Rashid Irani's review: The Iron Lady
Conventional wisdom holds that actresses fade into obscurity in their forties but, even at 62, Meryl Streep continues to astonish.Updated: Mar 03, 2012 13:30 IST
There's something about Meryl
Movie: The Iron Lady
Direction: Phyllida Lloyd
Cast: Meryl Streep, Jim Broadbent
Rating: *** 1/2
Conventional wisdom holds that actresses fade into obscurity in their forties but, even at 62, Meryl Streep continues to astonish.
Re-teaming with her Mamma Mia!, director Phyllida Lloyd, the peerless performer portrays Margaret Thatcher in this biopic of the first, and only, woman prime minister of the UK. Her long overdue third Oscar was richly deserved.
The smartly structured script by Abi Morgan, the production's third notable female collaborator, moves back and forth in time through recent British history.
In the largely fictionalised opening segment we see the widowed baroness, now in her 80s, reluctantly clearing out the personal belongings of her late husband (Broadbent, terrific as usual).
Suffering from symptoms of dementia, she still 'sees' and converses with her spouse never mind that he died several years ago. Reveries of the past trigger flashbacks which chart her ascent to England's top political office.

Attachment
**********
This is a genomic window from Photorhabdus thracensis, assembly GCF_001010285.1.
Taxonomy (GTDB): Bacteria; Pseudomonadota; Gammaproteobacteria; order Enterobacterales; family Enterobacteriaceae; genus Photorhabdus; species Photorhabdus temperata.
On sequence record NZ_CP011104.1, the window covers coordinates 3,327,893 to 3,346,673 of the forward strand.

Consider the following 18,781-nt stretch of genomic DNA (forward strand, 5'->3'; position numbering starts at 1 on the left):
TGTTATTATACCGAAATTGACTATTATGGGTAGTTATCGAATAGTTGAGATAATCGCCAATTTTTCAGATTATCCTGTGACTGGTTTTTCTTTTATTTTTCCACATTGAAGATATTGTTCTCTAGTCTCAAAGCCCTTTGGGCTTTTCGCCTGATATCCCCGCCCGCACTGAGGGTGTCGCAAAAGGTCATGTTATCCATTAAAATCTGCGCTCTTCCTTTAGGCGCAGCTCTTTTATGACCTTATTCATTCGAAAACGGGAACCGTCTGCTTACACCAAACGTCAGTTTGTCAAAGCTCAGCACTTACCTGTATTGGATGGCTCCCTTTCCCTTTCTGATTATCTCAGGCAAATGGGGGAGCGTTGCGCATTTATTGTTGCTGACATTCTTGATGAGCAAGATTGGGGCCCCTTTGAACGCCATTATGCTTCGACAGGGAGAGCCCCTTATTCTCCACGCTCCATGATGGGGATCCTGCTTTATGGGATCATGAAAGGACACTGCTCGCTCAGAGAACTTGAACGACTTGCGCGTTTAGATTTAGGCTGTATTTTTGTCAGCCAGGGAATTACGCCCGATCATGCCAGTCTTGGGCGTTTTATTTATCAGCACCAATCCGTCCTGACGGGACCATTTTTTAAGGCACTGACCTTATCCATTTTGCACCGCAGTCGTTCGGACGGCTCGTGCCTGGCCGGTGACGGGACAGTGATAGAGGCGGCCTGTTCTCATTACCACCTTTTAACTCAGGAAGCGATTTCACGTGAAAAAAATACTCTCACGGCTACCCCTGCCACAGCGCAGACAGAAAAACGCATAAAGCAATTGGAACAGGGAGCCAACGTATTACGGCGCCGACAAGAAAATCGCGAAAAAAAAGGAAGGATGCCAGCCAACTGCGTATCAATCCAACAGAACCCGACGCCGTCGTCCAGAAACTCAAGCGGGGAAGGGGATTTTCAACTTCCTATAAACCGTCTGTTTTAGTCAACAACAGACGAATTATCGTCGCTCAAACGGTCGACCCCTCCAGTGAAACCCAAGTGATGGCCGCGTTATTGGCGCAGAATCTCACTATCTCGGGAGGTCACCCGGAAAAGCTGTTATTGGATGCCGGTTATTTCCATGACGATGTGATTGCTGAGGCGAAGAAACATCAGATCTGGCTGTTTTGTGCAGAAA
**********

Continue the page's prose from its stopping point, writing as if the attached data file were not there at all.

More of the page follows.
Displaying indomitable will, Thatcher remained at the conflicted centre of late 20th century politics until her forced resignation in 1990.
The random recollections mostly steer clear of the controversial policies which led to her vilification. Prominent events such as the Northern Ireland strife, labour unrest and the Falklands conflict are also glossed over.
We never for a moment doubt Thatcher's ambition. She steamrolls the male establishment, which stands in the way of her, bid for 10 Downing Street. Eventually, the once all-powerful leader has to learn to live with her fears, infirmities and loneliness.
Monopolising almost every frame, Meryl Streep invests The Iron Lady with rare authority. In fact, the rest of the film pales in comparison.